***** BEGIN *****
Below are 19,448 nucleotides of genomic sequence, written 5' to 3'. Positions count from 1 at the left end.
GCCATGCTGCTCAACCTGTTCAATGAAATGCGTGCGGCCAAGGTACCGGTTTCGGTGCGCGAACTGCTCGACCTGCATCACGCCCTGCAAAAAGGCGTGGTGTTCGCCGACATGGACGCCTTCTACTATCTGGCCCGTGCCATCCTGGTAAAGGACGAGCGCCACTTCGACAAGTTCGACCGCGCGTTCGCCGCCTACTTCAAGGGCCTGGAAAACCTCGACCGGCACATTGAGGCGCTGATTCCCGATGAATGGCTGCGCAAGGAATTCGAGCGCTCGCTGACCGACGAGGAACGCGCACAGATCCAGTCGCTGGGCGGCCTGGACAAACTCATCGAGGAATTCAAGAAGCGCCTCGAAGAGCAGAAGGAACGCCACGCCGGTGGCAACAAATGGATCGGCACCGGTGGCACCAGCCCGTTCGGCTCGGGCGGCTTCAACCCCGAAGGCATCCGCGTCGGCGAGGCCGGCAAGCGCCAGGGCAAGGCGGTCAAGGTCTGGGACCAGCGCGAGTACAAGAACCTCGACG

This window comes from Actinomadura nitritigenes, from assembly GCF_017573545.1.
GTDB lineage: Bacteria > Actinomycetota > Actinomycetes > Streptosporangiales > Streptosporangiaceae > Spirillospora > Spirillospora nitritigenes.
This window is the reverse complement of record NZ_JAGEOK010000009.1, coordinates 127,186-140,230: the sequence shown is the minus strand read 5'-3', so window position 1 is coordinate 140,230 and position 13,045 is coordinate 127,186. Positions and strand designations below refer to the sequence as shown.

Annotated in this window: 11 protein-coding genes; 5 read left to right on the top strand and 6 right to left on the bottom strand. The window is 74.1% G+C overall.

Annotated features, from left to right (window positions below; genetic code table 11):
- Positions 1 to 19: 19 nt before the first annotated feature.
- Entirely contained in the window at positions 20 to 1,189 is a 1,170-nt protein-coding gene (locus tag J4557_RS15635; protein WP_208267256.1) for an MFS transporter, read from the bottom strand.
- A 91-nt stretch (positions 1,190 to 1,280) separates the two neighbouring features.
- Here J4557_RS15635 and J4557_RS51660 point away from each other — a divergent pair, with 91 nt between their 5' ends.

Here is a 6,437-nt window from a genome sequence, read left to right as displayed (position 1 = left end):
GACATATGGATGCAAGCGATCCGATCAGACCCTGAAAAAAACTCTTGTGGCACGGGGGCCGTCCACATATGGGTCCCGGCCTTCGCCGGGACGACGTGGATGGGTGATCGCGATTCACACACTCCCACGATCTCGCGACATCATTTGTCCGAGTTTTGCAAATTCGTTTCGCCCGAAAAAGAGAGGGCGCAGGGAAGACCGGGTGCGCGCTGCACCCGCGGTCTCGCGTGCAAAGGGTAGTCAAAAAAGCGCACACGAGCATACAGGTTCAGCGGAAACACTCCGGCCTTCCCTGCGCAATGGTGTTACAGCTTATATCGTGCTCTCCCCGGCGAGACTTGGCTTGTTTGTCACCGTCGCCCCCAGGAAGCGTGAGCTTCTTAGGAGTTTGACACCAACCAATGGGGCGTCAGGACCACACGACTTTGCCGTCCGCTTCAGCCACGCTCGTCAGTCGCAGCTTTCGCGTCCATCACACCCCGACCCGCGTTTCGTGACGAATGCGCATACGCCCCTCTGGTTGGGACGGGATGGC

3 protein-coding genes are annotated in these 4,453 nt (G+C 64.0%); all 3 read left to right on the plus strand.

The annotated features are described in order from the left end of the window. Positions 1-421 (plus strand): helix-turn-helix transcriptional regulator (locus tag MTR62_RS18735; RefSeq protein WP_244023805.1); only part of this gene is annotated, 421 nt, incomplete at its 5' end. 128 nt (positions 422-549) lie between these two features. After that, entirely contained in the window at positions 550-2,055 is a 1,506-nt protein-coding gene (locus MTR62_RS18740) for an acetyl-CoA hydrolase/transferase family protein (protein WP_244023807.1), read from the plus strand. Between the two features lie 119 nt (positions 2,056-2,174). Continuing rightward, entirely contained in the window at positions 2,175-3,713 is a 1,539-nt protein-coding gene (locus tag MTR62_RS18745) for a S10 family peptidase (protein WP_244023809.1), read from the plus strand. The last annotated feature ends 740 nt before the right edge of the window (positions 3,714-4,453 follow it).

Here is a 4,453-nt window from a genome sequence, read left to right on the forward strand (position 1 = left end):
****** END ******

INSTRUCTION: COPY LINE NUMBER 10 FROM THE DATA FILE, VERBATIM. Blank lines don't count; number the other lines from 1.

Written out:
- A 91-nt stretch (positions 1,190 to 1,280) separates the two neighbouring features.